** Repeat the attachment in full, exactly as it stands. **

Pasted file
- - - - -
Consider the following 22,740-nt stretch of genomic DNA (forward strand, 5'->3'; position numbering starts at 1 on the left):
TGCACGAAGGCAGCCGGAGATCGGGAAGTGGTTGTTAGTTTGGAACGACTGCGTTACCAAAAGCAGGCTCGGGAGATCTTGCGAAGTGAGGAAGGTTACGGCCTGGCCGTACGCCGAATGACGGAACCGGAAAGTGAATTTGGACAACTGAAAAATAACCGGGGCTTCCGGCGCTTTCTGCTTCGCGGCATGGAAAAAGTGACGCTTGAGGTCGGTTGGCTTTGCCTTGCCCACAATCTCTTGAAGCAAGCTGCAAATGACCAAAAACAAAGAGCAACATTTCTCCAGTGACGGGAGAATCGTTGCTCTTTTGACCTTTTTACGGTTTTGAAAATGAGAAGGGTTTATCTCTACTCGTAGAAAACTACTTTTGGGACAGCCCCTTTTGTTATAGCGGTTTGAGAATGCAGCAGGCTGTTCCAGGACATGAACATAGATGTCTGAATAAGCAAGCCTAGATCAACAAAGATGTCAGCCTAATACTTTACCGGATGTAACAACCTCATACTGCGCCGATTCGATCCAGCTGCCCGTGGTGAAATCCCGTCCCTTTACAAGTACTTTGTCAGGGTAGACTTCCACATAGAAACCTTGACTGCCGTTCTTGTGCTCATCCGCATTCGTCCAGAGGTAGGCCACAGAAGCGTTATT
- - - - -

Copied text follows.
Consider the following 22,740-nt stretch of genomic DNA (forward strand, 5'->3'; position numbering starts at 1 on the left):
TGCACGAAGGCAGCCGGAGATCGGGAAGTGGTTGTTAGTTTGGAACGACTGCGTTACCAAAAGCAGGCTCGGGAGATCTTGCGAAGTGAGGAAGGTTACGGCCTGGCCGTACGCCGAATGACGGAACCGGAAAGTGAATTTGGACAACTGAAAAATAACCGGGGCTTCCGGCGCTTTCTGCTTCGCGGCATGGAAAAAGTGACGCTTGAGGTCGGTTGGCTTTGCCTTGCCCACAATCTCTTGAAGCAAGCTGCAAATGACCAAAAACAAAGAGCAACATTTCTCCAGTGACGGGAGAATCGTTGCTCTTTTGACCTTTTTACGGTTTTGAAAATGAGAAGGGTTTATCTCTACTCGTAGAAAACTACTTTTGGGACAGCCCCTTTTGTTATAGCGGTTTGAGAATGCAGCAGGCTGTTCCAGGACATGAACATAGATGTCTGAATAAGCAAGCCTAGATCAACAAAGATGTCAGCCTAATACTTTACCGGATGTAACAACCTCATACTGCGCCGATTCGATCCAGCTGCCCGTGGTGAAATCCCGTCCCTTTACAAGTACTTTGTCAGGGTAGACTTCCACATAGAAACCTTGACTGCCGTTCTTGTGCTCATCCGCATTCGTCCAGAGGTAGGCCACAGAAGCGTTATT